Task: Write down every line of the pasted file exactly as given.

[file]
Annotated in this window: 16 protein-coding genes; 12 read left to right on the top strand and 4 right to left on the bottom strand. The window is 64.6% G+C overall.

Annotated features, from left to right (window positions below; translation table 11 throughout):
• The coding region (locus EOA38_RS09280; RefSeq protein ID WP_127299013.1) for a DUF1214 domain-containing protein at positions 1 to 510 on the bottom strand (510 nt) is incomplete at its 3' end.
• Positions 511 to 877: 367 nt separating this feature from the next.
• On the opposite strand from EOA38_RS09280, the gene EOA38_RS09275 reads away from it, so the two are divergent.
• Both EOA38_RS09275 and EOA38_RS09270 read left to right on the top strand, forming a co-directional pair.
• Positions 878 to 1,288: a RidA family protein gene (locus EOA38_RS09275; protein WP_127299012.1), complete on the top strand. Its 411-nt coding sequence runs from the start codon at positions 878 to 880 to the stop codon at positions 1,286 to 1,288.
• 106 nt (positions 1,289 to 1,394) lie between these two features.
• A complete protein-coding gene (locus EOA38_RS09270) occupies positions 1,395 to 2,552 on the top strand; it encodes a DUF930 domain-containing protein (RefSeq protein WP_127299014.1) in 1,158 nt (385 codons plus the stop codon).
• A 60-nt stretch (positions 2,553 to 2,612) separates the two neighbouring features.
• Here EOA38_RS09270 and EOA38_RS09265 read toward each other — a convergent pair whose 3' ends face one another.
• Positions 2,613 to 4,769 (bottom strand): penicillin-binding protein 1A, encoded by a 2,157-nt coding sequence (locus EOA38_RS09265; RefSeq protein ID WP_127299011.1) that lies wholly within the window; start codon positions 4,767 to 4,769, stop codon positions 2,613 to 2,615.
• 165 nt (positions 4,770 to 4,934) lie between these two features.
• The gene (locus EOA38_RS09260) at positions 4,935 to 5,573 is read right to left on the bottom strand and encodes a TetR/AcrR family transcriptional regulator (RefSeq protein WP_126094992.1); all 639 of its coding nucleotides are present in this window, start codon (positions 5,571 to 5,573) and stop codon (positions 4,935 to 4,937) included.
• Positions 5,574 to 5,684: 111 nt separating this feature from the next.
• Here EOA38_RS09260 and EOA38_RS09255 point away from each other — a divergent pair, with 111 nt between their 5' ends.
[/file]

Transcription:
Annotated in this window: 16 protein-coding genes; 12 read left to right on the top strand and 4 right to left on the bottom strand. The window is 64.6% G+C overall.

Annotated features, from left to right (window positions below; translation table 11 throughout):
• The coding region (locus EOA38_RS09280; RefSeq protein ID WP_127299013.1) for a DUF1214 domain-containing protein at positions 1 to 510 on the bottom strand (510 nt) is incomplete at its 3' end.
• Positions 511 to 877: 367 nt separating this feature from the next.
• On the opposite strand from EOA38_RS09280, the gene EOA38_RS09275 reads away from it, so the two are divergent.
• Both EOA38_RS09275 and EOA38_RS09270 read left to right on the top strand, forming a co-directional pair.
• Positions 878 to 1,288: a RidA family protein gene (locus EOA38_RS09275; protein WP_127299012.1), complete on the top strand. Its 411-nt coding sequence runs from the start codon at positions 878 to 880 to the stop codon at positions 1,286 to 1,288.
• 106 nt (positions 1,289 to 1,394) lie between these two features.
• A complete protein-coding gene (locus EOA38_RS09270) occupies positions 1,395 to 2,552 on the top strand; it encodes a DUF930 domain-containing protein (RefSeq protein WP_127299014.1) in 1,158 nt (385 codons plus the stop codon).
• A 60-nt stretch (positions 2,553 to 2,612) separates the two neighbouring features.
• Here EOA38_RS09270 and EOA38_RS09265 read toward each other — a convergent pair whose 3' ends face one another.
• Positions 2,613 to 4,769 (bottom strand): penicillin-binding protein 1A, encoded by a 2,157-nt coding sequence (locus EOA38_RS09265; RefSeq protein ID WP_127299011.1) that lies wholly within the window; start codon positions 4,767 to 4,769, stop codon positions 2,613 to 2,615.
• 165 nt (positions 4,770 to 4,934) lie between these two features.
• The gene (locus EOA38_RS09260) at positions 4,935 to 5,573 is read right to left on the bottom strand and encodes a TetR/AcrR family transcriptional regulator (RefSeq protein WP_126094992.1); all 639 of its coding nucleotides are present in this window, start codon (positions 5,571 to 5,573) and stop codon (positions 4,935 to 4,937) included.
• Positions 5,574 to 5,684: 111 nt separating this feature from the next.
• Here EOA38_RS09260 and EOA38_RS09255 point away from each other — a divergent pair, with 111 nt between their 5' ends.